Planning time: 0.074 ms
 Execution time: 45.197 ms
(14 rows)

If a run the exact same query again, the QUERY PLAN becomes:

Bitmap Heap Scan on table1  (cost=9.72..17.76 rows=4 width=24) (actual time=0.031..0.036 rows=4 loops=1)
   Recheck Cond: ((id = 461) OR (id = 7618) OR (id = 45581) OR (id = 5238))
   Heap Blocks: exact=4
   ->  BitmapOr  (cost=9.72..9.72 rows=4 width=0) (actual time=0.024..0.024 rows=0 loops=1)
         ->  Bitmap Index Scan on table1_pkey  (cost=0.00..2.43 rows=1 width=0) (actual time=0.012..0.012 rows=1 loops=1)
               Index Cond: (id = 461)
         ->  Bitmap Index Scan on table1_pkey  (cost=0.00..2.43 rows=1 width=0) (actual time=0.005..0.005 rows=1 loops=1)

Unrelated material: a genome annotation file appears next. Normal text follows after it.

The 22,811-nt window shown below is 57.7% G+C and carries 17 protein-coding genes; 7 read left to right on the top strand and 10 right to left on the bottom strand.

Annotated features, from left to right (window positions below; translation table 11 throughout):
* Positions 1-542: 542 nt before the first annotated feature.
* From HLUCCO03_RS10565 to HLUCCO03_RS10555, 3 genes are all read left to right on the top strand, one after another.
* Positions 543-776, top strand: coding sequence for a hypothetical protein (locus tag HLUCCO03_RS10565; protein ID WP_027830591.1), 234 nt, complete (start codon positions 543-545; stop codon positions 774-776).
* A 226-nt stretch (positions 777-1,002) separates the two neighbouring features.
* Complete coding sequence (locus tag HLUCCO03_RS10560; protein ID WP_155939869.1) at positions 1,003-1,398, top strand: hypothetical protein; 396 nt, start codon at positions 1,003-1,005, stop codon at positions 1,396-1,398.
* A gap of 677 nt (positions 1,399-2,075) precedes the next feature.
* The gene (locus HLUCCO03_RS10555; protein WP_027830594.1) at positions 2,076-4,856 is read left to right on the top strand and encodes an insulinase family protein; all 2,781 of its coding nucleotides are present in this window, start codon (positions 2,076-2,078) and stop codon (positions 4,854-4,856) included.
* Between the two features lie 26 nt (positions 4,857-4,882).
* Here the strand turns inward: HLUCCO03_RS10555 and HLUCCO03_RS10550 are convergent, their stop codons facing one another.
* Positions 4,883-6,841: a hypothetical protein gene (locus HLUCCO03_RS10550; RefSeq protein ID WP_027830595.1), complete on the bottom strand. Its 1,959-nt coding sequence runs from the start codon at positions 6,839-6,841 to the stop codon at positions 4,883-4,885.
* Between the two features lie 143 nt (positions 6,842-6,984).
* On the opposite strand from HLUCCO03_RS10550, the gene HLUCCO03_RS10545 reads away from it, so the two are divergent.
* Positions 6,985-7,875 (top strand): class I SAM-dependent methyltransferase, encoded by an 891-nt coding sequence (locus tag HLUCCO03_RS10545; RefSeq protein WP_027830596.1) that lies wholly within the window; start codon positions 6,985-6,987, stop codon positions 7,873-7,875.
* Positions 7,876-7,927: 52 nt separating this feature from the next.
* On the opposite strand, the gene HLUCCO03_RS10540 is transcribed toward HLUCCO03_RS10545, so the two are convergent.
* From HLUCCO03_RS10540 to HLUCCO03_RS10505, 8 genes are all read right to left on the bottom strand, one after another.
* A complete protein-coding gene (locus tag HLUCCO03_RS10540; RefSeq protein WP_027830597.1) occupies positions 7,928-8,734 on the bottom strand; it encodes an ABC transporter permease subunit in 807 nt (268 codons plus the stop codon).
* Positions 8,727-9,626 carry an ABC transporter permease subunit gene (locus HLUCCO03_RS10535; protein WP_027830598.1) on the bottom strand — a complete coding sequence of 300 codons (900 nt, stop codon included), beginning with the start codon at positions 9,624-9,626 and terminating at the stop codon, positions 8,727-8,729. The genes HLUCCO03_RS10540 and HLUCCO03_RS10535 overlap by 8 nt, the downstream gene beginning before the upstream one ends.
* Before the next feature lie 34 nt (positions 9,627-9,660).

Index Cond: (id = 7618)
         ->  Bitmap Index Scan on table1_pkey  (cost=0.00..2.43 rows=1 width=0) (actual time=0.003..0.003 rows=1 loops=1)
               Index Cond: (id = 45581)
         ->  Bitmap Index Scan on table1_pkey  (cost=0.00..2.43 rows=1 width=0) (actual time=0.003..0.003 rows=1 loops=1)
               Index Cond: (id = 5238)
 Planning time: 0.078 ms
 Execution time: 0.074 ms
(14 rows)

The first question is why in the first query the actual time of the Beatmap Heap Scan is higher than the expected cost ?

Also, is there a configuration that would improve the query performance ?

Many thanks in advance.

PS :due to RAM limitation I can not use pg-warm tool

  • Why you do not use table1.id IN (461,7618,45581,5238) ? – Akina Jan 17 at 9:40